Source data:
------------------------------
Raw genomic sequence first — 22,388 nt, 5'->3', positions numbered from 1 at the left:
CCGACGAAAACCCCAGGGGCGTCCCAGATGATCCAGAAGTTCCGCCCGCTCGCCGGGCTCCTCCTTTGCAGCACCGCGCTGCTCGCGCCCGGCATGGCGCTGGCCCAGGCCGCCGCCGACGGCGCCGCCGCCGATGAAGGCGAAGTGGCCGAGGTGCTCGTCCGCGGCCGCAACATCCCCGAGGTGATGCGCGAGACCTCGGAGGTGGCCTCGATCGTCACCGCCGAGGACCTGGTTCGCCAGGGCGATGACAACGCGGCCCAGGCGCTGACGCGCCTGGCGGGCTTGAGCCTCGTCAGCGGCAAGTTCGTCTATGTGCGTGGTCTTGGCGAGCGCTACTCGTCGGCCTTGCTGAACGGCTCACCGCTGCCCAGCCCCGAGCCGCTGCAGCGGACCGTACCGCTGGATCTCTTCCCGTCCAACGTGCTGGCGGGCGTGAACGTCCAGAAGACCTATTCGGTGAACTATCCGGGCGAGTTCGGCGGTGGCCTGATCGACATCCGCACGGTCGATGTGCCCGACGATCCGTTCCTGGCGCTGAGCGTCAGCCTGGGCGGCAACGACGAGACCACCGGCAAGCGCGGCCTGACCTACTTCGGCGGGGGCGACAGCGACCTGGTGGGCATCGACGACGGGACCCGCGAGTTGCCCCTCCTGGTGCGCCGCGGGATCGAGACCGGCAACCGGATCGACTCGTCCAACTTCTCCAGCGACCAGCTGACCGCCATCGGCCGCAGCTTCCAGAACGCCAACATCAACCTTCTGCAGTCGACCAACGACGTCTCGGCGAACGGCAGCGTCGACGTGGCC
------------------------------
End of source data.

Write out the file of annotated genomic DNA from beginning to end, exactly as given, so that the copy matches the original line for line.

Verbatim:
Raw genomic sequence first — 22,388 nt, 5'->3', positions numbered from 1 at the left:
CCGACGAAAACCCCAGGGGCGTCCCAGATGATCCAGAAGTTCCGCCCGCTCGCCGGGCTCCTCCTTTGCAGCACCGCGCTGCTCGCGCCCGGCATGGCGCTGGCCCAGGCCGCCGCCGACGGCGCCGCCGCCGATGAAGGCGAAGTGGCCGAGGTGCTCGTCCGCGGCCGCAACATCCCCGAGGTGATGCGCGAGACCTCGGAGGTGGCCTCGATCGTCACCGCCGAGGACCTGGTTCGCCAGGGCGATGACAACGCGGCCCAGGCGCTGACGCGCCTGGCGGGCTTGAGCCTCGTCAGCGGCAAGTTCGTCTATGTGCGTGGTCTTGGCGAGCGCTACTCGTCGGCCTTGCTGAACGGCTCACCGCTGCCCAGCCCCGAGCCGCTGCAGCGGACCGTACCGCTGGATCTCTTCCCGTCCAACGTGCTGGCGGGCGTGAACGTCCAGAAGACCTATTCGGTGAACTATCCGGGCGAGTTCGGCGGTGGCCTGATCGACATCCGCACGGTCGATGTGCCCGACGATCCGTTCCTGGCGCTGAGCGTCAGCCTGGGCGGCAACGACGAGACCACCGGCAAGCGCGGCCTGACCTACTTCGGCGGGGGCGACAGCGACCTGGTGGGCATCGACGACGGGACCCGCGAGTTGCCCCTCCTGGTGCGCCGCGGGATCGAGACCGGCAACCGGATCGACTCGTCCAACTTCTCCAGCGACCAGCTGACCGCCATCGGCCGCAGCTTCCAGAACGCCAACATCAACCTTCTGCAGTCGACCAACGACGTCTCGGCGAACGGCAGCGTCGACGTGGCC